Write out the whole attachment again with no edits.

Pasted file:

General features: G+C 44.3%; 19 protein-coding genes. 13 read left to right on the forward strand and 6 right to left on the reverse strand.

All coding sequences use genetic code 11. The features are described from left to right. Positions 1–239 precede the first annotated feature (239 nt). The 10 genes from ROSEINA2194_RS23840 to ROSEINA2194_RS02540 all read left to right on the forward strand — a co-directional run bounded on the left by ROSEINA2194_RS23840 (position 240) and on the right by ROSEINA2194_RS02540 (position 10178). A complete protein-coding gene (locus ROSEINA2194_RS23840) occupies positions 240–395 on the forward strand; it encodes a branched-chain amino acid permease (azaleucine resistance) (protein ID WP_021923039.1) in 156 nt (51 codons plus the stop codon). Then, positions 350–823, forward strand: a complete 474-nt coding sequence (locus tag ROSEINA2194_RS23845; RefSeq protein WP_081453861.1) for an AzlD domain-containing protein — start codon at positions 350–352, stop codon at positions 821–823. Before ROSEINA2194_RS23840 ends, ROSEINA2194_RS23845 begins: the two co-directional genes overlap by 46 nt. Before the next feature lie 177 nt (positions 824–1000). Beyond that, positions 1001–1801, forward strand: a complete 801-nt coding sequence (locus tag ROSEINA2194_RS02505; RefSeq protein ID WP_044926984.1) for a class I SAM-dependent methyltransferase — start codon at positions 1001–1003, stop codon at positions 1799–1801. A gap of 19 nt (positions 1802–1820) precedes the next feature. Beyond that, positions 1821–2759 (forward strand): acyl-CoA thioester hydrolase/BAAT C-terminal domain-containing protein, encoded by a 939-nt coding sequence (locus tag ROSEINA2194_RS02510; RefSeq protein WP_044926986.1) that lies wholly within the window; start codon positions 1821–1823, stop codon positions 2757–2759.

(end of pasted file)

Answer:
General features: G+C 44.3%; 19 protein-coding genes. 13 read left to right on the forward strand and 6 right to left on the reverse strand.

All coding sequences use genetic code 11. The features are described from left to right. Positions 1–239 precede the first annotated feature (239 nt). The 10 genes from ROSEINA2194_RS23840 to ROSEINA2194_RS02540 all read left to right on the forward strand — a co-directional run bounded on the left by ROSEINA2194_RS23840 (position 240) and on the right by ROSEINA2194_RS02540 (position 10178). A complete protein-coding gene (locus ROSEINA2194_RS23840) occupies positions 240–395 on the forward strand; it encodes a branched-chain amino acid permease (azaleucine resistance) (protein ID WP_021923039.1) in 156 nt (51 codons plus the stop codon). Then, positions 350–823, forward strand: a complete 474-nt coding sequence (locus tag ROSEINA2194_RS23845; RefSeq protein WP_081453861.1) for an AzlD domain-containing protein — start codon at positions 350–352, stop codon at positions 821–823. Before ROSEINA2194_RS23840 ends, ROSEINA2194_RS23845 begins: the two co-directional genes overlap by 46 nt. Before the next feature lie 177 nt (positions 824–1000). Beyond that, positions 1001–1801, forward strand: a complete 801-nt coding sequence (locus tag ROSEINA2194_RS02505; RefSeq protein ID WP_044926984.1) for a class I SAM-dependent methyltransferase — start codon at positions 1001–1003, stop codon at positions 1799–1801. A gap of 19 nt (positions 1802–1820) precedes the next feature. Beyond that, positions 1821–2759 (forward strand): acyl-CoA thioester hydrolase/BAAT C-terminal domain-containing protein, encoded by a 939-nt coding sequence (locus tag ROSEINA2194_RS02510; RefSeq protein WP_044926986.1) that lies wholly within the window; start codon positions 1821–1823, stop codon positions 2757–2759.